EDITORS NOTE: This blog post is the fifth in a series intended to celebrate Embracing Ambiguity reaching the 50 post milestone. Embracing Ambiguity received an email in response to a recent post, that asked a lot of great and challenging questions. In celebration of Embracing Ambiguity’s milestone, various authors will be responding to these questions over the next week. In general, the theme is (roughly) “making the decisions that will impact EVERYTHING” and “the narratives we tell ourselves about what we’re doing, why and how we feel about it.” It is left to each author to choose how closely they reference / stick to these (and other) prompts. We’re excited to see what they come up with. If you like what you read, share it on Facebook and Twitter and help #EmbAmb increase its reach. Happy reading.
Right now I’m sitting in a coffee shop window in Burlington, Vermont listening to beans grind and people chatter. Fall is here and I’m surrounded by people who look like me. Birkenstocks and socks. Plaid. Reusable shopping bags and to go mugs. It’s amazingly comforting to feel instantly at home in place I haven’t actually called “home” for the past six years. Here I have a sense of who I am and am surrounded by people who reflect that back to me, both aesthetically and because we’ve known each other since we were twelve. In this cocoon of sameness, my identity isn’t in question, it’s strengthened.
Almost three years ago I started an internship, my first job out of school, and vowed I would put my need to constantly future plan to rest in favour of living in the moment. When I started I knew that with such a short amount of time to work (four months!) I would feel the need to keep applying to jobs, to plan my next steps, to figure out every day what the “right” thing to work on next would be. I threw myself in to my internship, made amazing friends, and lived completely in that community. And so in a way, not making any future plans was a decision in itself and I, surprisingly, ended up being hired full time by the same organization. No searching, no planning, no big decisions necessary. Instead of taking time to sift through what I dreamed for my future I accepted a job and from there followed the path to where I am today.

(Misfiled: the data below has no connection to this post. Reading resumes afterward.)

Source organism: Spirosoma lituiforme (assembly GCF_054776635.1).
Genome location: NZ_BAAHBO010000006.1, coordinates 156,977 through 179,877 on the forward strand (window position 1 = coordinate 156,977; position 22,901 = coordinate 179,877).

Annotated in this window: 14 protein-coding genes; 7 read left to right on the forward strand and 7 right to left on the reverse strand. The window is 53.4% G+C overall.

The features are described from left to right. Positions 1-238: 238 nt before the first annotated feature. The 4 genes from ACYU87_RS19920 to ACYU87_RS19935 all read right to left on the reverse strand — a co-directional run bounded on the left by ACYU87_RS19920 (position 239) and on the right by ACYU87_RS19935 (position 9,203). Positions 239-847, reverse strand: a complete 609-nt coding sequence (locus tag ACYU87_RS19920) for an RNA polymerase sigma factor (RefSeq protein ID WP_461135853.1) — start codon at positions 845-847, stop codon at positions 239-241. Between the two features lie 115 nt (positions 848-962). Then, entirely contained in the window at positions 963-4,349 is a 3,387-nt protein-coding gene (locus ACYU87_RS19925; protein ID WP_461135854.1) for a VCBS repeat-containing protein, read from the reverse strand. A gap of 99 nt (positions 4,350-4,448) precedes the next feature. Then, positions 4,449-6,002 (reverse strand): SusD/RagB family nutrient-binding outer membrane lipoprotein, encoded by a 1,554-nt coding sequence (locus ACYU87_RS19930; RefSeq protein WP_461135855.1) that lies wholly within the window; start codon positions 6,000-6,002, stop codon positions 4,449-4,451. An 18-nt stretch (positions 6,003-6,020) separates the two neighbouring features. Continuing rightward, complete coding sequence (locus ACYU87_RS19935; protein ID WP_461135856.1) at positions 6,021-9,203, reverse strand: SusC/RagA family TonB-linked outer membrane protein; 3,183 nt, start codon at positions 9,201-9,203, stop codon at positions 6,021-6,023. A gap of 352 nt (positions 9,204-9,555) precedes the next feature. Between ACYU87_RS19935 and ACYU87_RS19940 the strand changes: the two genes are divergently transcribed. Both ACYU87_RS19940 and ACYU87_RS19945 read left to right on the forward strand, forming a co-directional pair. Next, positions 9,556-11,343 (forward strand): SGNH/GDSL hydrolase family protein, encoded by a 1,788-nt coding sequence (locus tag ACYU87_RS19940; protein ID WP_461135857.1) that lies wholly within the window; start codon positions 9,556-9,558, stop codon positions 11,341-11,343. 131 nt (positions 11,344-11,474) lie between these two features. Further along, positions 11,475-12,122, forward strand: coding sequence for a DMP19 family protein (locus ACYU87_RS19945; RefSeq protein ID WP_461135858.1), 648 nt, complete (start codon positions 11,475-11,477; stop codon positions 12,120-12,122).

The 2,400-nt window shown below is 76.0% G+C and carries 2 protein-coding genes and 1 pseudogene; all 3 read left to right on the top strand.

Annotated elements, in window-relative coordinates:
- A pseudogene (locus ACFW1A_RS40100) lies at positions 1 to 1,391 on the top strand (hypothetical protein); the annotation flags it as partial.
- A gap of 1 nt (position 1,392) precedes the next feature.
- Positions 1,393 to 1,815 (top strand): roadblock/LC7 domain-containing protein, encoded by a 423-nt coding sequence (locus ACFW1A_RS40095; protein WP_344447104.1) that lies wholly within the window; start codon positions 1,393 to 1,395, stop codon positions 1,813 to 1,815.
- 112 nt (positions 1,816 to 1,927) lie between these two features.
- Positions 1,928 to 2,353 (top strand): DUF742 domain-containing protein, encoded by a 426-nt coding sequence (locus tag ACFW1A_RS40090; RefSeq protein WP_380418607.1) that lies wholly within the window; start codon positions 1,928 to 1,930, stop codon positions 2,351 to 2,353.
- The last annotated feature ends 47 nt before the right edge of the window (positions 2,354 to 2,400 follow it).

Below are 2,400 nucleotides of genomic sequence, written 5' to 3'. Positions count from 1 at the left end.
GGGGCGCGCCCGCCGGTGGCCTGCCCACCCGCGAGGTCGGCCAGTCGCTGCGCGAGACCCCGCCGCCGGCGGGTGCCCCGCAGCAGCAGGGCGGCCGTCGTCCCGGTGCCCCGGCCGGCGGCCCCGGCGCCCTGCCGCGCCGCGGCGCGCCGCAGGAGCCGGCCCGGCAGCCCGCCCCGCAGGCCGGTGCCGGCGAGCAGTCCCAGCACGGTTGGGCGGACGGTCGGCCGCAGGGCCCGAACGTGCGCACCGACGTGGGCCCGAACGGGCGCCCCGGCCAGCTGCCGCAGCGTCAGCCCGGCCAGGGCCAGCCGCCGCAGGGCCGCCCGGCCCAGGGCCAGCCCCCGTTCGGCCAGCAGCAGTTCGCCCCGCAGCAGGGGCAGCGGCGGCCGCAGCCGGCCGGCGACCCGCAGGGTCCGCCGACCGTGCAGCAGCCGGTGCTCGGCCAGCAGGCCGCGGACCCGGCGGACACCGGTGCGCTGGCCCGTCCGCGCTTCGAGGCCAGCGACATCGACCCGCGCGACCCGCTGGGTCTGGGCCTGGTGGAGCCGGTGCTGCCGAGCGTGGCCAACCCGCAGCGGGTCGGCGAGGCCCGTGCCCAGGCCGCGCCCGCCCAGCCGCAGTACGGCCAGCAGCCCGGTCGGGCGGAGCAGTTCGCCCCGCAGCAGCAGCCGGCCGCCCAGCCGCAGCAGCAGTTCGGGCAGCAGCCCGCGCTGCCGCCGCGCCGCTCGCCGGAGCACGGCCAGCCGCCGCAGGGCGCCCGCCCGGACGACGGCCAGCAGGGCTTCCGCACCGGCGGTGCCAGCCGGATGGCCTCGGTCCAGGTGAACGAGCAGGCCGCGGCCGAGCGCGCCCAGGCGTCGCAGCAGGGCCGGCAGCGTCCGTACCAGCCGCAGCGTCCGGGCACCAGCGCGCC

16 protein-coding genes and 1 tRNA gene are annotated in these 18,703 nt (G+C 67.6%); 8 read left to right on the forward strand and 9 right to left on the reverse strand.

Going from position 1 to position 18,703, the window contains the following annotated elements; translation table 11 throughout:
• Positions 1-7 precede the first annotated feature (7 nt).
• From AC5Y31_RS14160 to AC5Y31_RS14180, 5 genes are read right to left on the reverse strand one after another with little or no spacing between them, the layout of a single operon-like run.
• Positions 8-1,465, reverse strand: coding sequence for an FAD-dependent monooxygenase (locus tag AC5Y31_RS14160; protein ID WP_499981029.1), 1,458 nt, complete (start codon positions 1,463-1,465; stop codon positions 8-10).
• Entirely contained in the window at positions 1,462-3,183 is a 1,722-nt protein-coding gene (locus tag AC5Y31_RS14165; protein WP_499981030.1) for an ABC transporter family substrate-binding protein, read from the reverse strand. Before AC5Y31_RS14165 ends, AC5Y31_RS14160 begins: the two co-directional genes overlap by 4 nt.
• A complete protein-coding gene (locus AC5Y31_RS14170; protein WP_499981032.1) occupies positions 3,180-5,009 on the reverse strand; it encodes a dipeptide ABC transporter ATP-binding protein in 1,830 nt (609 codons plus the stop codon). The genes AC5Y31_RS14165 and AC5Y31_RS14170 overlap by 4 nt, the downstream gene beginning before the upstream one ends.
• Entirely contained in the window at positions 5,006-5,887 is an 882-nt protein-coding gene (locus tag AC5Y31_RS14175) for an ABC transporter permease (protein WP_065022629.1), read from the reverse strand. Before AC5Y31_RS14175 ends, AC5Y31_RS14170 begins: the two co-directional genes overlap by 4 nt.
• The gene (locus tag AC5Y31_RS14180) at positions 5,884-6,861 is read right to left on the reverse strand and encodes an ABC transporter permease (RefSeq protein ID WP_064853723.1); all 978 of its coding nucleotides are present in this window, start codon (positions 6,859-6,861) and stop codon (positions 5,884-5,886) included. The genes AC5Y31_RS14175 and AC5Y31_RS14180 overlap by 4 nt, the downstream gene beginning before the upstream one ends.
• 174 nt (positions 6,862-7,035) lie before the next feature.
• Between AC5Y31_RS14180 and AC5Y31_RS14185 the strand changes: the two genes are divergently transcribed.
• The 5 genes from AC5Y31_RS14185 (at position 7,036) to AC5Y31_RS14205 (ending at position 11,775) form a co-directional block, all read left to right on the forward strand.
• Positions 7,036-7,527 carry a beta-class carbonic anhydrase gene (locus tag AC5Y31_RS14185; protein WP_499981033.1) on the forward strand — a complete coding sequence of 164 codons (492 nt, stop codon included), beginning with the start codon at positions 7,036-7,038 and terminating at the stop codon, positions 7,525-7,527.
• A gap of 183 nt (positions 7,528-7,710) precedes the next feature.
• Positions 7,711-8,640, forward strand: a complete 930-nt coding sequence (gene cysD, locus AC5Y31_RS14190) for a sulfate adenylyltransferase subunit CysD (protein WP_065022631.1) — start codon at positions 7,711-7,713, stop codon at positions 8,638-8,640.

There are days, like today or when I read the big questions in the editor’s note, when I wonder if I made the right decision that summer. Since taking that job I haven’t really sat down to think about what I want to do and where I want to go next, and more recently it’s felt like I’m stuck in a pattern of survival. Instead of a more intentional approach to my career I’ve said yes to everything that comes my way first because it was easy, and then because I didn’t have a choice (unemployment does funny things to a person). What started off as a deep breath of indecision has turned in to survival mode of no decisions and as a result I’ve gone a bit decision making gun shy. Though all of the infinite possibilities of the world seem so shiny and bright and nice it is terrifying to think of everything changing, or worse, deciding wrong.
So now I sit here, feeling all warm and fuzzy for fall foliage, and wonder who I’ve become and what exactly I’ve done if I’ve not made many intentional choices over the past few years. Who am I if I stumble around from job to job, thing to thing, without really taking a moment to pause? Is this the person I want to be? And if so, what decisions am I going to start making to intentionally maintain that? But if not, who? what? how?
I am confused. I am unsettled. I am learning. I am resilient. But most of all, I am scared.
It has taken months to realize this. It’s taken months to realize that I need the space and time to regroup. To articulate, however vaguely, the person I’m trying to be. To feel stable and map out my hopes and dreams and ambition. That’s the key though — the space to tap back in to that ambition. AC Newman sings, “I don’t mean to weigh things down / with fortune telling, let’s just see / when it all comes true, we’ll see” in the song “Not Talking” and I’ve had it on repeat trying to divine what I should do next. While the strokes of his guitar the trumpet notes sound so sure, his lyrics mirror the question marks I’ve been so deftly swatting aside the past few years. It’s nice to think that maybe this all doesn’t matter, that the decisions we make are not as earth shattering as we give them credit for. It would be nice to just wait and see.
I’m not that person though. I’m a planner and an organizer and a mover and I have been holding back on those things now for far too long. I imagined, briefly, of cancelling my flight back to Toronto and fully embracing the comfort of my Vermont identity cocoon. What a bold and beautiful decision that would be! But just as indecision has me feeling lost and confused, I think running away from that confusion without a map would do much the same. And so I sit here and stew, thinking about what regrouping will be. As usual, I don’t have any answers. Though for a change, I’m going to take some time and decide what I intend to do next.